- Prenatal care is the care you get from the time you find out you're pregnant until you deliver.
- As soon as you think you may be pregnant, make an appointment with your primary care doctor.
- TRICARE covers medically necessaryTo be medically necessary means it is appropriate, reasonable, and adequate for your condition. prenatal care, but there are some limits.
TRICARE covers the following services to monitor the health of the baby or if you have a high-risk pregnancy:
- Chorionic villis sampling
- Fetal stress test
- Electronic fetal monitoring
TRICARE covers prenatal screenings. This includes but isn’t limited to the following:
- Anemia Screening
- Asymptomatic Bacteriuria, UTI, or other infection screening (urine culture at 12-16 weeks gestation)
- Gestational Diabetes Mellitus Screening between 24-28 weeks and for those at high risk of gestational diabetes
- Hepatitis B Screening
- HIV Screening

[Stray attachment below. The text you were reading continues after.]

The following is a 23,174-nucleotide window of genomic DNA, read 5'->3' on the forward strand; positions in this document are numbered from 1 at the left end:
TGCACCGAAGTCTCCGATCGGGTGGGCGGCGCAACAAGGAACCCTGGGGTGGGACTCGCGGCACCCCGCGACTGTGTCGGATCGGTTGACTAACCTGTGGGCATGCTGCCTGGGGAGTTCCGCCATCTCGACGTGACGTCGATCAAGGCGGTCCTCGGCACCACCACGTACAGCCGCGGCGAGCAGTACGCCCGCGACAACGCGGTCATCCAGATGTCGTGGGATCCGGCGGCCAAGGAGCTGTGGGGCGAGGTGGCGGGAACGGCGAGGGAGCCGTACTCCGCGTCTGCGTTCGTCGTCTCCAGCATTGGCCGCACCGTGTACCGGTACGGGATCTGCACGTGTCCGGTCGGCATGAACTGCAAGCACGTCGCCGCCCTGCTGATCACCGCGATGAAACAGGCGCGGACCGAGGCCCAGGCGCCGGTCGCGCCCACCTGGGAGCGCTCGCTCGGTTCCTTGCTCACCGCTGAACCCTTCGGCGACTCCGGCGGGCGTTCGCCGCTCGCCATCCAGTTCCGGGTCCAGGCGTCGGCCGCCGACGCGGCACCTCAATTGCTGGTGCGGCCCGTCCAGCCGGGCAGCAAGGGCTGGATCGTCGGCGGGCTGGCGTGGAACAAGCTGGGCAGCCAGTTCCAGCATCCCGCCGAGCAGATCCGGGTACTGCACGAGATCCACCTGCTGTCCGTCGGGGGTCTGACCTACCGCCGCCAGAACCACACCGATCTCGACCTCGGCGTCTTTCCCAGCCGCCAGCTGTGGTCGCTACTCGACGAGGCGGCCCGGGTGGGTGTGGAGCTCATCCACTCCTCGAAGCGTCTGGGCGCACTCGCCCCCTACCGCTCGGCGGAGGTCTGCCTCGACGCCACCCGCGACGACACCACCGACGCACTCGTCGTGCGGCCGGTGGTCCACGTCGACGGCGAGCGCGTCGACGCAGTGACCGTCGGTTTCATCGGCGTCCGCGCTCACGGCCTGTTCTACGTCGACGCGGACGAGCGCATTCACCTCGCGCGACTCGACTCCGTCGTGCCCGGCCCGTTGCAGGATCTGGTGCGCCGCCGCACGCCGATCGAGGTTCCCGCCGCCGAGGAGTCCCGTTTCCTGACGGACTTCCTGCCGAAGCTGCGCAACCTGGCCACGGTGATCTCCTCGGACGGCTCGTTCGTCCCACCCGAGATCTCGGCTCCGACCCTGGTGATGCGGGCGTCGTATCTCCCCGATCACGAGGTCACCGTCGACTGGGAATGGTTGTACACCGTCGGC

- RH Incompatibility Screening
- Syphilis Screening
- Other screenings as recommended by the U.S. Department of Health and Human Services
Doctors may do ultrasounds for different reasons. TRICARE covers ultrasounds used to:
- Estimate gestational age
- Evaluate fetal growth
- Conduct a biophysical evaluation for fetal well-being
- Evaluate a suspected ectopic pregnancy
- Find the cause of vaginal bleeding
- Diagnose or evaluate multiple pregnancies
- Confirm heart activity
- Evaluate maternal pelvic masses or uterine abnormalities
- Evaluate suspected hydatidiform mole
- Evaluate the fetus's condition in late registrants for prenatal care
TRICARE doesn’t cover ultrasounds for routine screening or only to determine the sex of the baby.
Last Updated 6/18/2020